Our understanding of California's history is often clouded by a powerful desire for re-invention, the region a place where existing meaning and topography are often replaced by imagined notions about what our home is or should be. Our often contentious relationship to history has a long, well, history, as exemplified by the story of the Casa de Adobe.
Conceived in 1916 by the Hispanic Society of California, the Casa de Adobe, situated beneath the Southwest Museum in Highland Park, was billed "a faithful replica of a California home in the romantic days of the dons," as the L.A. Times noted at the time. The adobe bricks were made using the soil from the site, the rooms were decorated with period furniture and the courtyard was planted with jasmine, oleander, fig trees, and grapevines. The house served as the social center of the Hispanic Society, and an annual Fiesta was held there that celebrated the lifestyles of the early Californios, complete with music and dances from the era.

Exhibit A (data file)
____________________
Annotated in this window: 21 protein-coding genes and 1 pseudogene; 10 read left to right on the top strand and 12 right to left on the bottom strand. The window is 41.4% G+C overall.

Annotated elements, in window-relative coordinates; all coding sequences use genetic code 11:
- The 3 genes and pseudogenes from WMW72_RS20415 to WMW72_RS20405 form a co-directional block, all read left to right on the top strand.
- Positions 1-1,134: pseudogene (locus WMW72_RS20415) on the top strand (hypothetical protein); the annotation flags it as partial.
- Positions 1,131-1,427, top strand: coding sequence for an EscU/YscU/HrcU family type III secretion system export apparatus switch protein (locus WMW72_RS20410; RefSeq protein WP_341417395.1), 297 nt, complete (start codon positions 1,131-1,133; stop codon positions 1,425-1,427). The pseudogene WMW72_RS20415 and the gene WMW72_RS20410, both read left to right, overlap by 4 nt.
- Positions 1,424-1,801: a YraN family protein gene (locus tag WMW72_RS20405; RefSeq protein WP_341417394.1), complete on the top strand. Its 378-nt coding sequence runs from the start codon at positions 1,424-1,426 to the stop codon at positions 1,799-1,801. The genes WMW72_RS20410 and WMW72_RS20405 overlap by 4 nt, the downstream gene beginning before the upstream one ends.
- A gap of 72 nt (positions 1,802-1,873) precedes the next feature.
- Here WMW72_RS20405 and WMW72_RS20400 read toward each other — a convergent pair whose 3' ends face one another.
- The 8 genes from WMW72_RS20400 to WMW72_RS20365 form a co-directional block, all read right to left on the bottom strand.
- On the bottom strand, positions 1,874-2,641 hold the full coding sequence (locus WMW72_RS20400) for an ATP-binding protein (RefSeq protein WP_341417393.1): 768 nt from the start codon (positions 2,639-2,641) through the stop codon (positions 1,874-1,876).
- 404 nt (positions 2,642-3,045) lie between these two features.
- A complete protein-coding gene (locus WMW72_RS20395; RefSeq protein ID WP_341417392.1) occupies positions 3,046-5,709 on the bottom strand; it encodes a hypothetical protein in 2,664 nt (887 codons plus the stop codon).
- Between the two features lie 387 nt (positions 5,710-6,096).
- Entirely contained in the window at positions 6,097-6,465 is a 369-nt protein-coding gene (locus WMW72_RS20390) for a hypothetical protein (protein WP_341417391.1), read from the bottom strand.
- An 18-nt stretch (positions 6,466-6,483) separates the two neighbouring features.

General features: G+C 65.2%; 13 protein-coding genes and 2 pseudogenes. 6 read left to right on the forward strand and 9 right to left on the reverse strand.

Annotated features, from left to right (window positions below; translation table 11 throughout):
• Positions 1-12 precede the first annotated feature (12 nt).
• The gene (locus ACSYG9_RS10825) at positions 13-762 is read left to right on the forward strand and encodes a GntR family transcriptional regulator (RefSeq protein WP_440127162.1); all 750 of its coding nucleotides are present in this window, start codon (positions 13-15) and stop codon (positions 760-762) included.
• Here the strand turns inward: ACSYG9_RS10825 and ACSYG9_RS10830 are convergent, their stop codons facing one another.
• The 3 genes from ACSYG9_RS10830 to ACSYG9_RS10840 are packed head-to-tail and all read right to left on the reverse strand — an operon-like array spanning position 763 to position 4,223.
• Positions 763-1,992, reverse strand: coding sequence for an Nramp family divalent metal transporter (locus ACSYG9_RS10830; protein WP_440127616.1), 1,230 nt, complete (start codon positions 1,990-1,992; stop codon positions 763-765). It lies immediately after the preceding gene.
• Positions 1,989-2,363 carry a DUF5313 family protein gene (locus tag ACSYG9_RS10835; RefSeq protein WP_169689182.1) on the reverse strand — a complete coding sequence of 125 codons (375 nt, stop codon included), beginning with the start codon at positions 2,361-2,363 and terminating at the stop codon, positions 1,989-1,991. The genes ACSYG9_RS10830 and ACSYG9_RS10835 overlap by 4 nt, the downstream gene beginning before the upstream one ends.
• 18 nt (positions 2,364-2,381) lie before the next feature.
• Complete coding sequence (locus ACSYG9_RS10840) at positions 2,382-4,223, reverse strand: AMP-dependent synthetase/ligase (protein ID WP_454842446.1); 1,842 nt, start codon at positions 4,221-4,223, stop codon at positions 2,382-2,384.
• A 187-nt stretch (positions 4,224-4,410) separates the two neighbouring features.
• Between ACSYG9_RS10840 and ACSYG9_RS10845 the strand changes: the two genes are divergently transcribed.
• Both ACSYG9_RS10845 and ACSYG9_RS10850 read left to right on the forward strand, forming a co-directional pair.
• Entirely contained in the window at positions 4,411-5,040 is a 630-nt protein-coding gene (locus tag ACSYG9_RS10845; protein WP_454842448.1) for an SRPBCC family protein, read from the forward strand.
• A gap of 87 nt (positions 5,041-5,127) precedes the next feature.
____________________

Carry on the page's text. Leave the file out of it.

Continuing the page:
Although Mexico and Spain were still very much alive in the daily life of Angelinos long after the war, institutions like Casa de Adobe turned the existence of earlier pobladores - their ranchos and missions - into relics of the past. Rather than being understood as a vital part of Los Angeles' present, this history and the people they represented became picturesque attractions.
Casa de Adobe is now California Historical Monument #493 and is operated by the Autry National Center. It is closed to the general public.
Above, history professor and director of the Huntington-USC Institute, William Deverell, talks about the history of adobe and its relationship with Anglo-Americans in the 20th Century.